Probably the most notable point is that measured over the entire period from December 31, 2008, through April 9, 2009, the DJIA was down 7.9% while the S&P 500 was lower by only 5.2%. In contrast, the OSX was up 14.9% and the XNG was slightly profitable at 0.9%, although the XOI was down by 8.9%. The only possible explanation we can offer for this difference in performance is that small market capitalization stocks generally have performed better than large market capitalization stocks. The OSX is generally composed of stocks that easily fall into the small cap arena. Does this show that stock market characteristics may have a greater role in performance than industry fundamentals? There is no doubt that oil service companies are facing weaker activity measures and increased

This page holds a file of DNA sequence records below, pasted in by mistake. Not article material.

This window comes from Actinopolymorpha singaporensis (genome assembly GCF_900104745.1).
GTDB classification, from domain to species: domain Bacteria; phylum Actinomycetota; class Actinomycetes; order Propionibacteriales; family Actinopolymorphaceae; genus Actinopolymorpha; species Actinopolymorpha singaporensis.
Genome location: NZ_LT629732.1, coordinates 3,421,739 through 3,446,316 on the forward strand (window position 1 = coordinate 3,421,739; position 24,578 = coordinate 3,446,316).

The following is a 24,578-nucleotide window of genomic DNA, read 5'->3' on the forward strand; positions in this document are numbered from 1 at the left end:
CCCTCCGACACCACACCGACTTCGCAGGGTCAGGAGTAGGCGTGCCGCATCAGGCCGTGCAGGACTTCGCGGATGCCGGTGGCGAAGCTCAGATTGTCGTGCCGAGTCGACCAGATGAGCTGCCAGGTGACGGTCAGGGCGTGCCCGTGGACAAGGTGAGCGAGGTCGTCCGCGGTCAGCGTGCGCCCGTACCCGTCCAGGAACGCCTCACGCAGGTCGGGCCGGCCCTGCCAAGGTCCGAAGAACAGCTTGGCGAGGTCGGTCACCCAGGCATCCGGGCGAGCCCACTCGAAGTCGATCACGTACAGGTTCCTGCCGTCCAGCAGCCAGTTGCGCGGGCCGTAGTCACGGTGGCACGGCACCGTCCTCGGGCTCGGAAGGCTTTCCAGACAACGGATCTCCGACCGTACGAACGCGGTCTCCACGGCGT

pricing pressure meaning that earnings for the companies will be declining in future quarters. Therefore, for energy stock prices to be rising investors must be counting on either a quick turnaround in the industry's fortunes or they are buying small company stocks with the belief that this market segment will achieve greater percentage appreciation than large cap stocks as investment funds flow into the stock market. We are happy with either explanation. What we are concerned about is the possibility that investors may have been driven away from the stock market due to the horrendous bear market devastation of stock prices over the past 12-18 month period.

It is interesting to note, based on the results of a recent investment analysis, that at any time from 1980 through 2008, if an investor owned 20-year treasury bonds and rolled them over every year, he would have beaten the returns produced from investing in the S&P 500 Index through January 2009. In fact, one can go back 40 years to 1969 and a 20-year bond investor still wins the return battle, but by only a marginal amount. This performance is quite striking as the 40-year period includes the very bad bond market period experienced during the high inflation period of the 1970s.